Amy Schumer has been getting a lot of press lately. Heralded as the pop-culture face of feminist comedy, Schumer has indeed done some great work unpacking the idiocy and harms of sexism, rape culture, and sexual violence. But as she gets folded into the Hollywood juggernaut with her new film Trainwreck, Schumer has increasingly become part of the problem, not the solution.
The story of Trainwreck flips things around from the traditional rom-com formula. The girl is the player; the man is the one who wants commitment. The girl is hoping he won’t call, whereas the men like LeBron James giggle and blush at the thought of “sexual intercourse!” While to many this flip from reality may be hilarious, it’s worth taking a moment to pause and acknowledge just how much it is a flip from reality. In real life, women suffer far greater from hookup sex than the film portrays.
THE MOVIE . . . IS NOT . . . REALISTIC
Famous for its poster showing Schumer holding a bottle of booze in a drunken state and its trailer that starts out with the chant “monogamy . . . is not . . . realistic,” Trainwreck has billed itself as a film about hookup sex and undergoing an emotional makeover. If this sounds like a familiar trope, then you may have seen some of Judd Apatow’s films that specialize in adult males locked in adolescent immaturity until they find loving women who nurture them into being grownups. As the director and producer of Trainwreck, Apatow made a twist to this now-tedious narrative by making the “girl” the screwup in need of saving. The film fails on so many levels, not least because although hookup sex may be a great hook on which to build a “comedy,” it is neither fun nor funny for many women.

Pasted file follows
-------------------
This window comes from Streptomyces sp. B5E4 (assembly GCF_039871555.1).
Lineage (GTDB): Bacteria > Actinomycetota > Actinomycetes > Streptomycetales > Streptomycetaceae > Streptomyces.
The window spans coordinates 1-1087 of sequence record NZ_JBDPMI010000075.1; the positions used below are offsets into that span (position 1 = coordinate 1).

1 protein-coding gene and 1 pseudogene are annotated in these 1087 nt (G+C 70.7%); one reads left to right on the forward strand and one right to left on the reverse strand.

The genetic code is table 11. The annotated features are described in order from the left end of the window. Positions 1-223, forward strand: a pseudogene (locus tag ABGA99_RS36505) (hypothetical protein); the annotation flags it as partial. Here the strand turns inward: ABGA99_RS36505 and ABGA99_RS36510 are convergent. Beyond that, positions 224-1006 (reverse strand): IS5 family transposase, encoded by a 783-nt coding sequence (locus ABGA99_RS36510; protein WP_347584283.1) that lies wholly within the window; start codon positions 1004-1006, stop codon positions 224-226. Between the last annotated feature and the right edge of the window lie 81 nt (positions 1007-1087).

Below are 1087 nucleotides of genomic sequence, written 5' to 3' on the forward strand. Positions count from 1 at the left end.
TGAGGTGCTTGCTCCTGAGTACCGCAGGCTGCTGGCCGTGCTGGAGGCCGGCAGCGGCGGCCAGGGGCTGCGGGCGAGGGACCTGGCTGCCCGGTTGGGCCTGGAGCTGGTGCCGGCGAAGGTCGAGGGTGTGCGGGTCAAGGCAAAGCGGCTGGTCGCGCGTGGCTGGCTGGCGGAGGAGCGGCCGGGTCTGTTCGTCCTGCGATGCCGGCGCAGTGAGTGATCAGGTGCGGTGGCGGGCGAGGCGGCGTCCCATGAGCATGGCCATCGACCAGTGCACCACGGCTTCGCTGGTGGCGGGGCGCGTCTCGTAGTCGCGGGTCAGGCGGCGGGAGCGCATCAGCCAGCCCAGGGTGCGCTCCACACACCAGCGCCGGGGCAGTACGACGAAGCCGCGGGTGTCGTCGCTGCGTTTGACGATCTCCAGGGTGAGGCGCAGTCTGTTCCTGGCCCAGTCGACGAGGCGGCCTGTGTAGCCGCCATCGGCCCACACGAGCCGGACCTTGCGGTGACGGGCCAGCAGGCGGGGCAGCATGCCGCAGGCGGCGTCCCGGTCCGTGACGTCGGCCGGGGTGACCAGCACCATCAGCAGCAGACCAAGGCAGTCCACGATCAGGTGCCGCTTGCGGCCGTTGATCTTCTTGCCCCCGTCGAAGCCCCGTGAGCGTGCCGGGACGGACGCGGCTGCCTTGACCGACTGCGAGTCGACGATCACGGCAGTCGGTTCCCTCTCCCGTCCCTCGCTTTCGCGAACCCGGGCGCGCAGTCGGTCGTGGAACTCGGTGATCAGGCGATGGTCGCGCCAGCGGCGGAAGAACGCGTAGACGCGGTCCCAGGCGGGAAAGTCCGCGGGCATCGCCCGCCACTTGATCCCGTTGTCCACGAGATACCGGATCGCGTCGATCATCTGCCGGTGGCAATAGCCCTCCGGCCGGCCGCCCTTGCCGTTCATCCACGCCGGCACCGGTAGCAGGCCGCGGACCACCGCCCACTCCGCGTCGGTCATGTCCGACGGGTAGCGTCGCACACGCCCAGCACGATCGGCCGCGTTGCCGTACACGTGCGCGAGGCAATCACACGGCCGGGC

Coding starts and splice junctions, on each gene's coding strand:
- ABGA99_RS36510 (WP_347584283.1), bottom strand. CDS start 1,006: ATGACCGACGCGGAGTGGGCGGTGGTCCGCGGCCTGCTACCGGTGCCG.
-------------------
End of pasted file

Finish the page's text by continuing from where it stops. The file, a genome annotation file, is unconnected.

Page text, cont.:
Here’s the problem: In a society choked with male violence against women, you can’t take a potentially explosive situation such as hookup sex and simply flip the genders of the “savior” and the “screwup.” Hookup sex is way more complicated for women than men because for women it is filled with emotional baggage and the potential for physical danger. As someone who speaks across the country with college students, I hear story after story about how hookups for women go horribly wrong.
To put this in context, we need to cycle back to a few hours before most hookups even begin. Many women I interviewed for my book, Pornland, told me that in order to have hookup sex, they have to prepare before they go out partying. The first order of prep is waxing or shaving their pubic hair because, I was told, most guys they hook up with are disgusted by pubic hair. Once “groomed,” they start drinking because hooking up with guys they don’t know is a lot easier when drunk. Once they get to the party or club, they continue drinking so that by the time they hook up, they are often so drunk that they have difficulty standing up. Researcher Jennifer Walsh and her team looked at the drinking patterns of three hundred college women and found that of those who had hookups with a random stranger, 89 percent involved drinking, and a notable 63 percent involved four or more drinks.
What needs to be made clear here is that many of the women I spoke with had come into the situation with clear limits on what they would and would not do during the hookup. But they set these limits when they were sober. One study, for example, found that of the female students who hooked up, more than a third reported that they likely would not have engaged in the level of sexual activity they did had they not been drinking.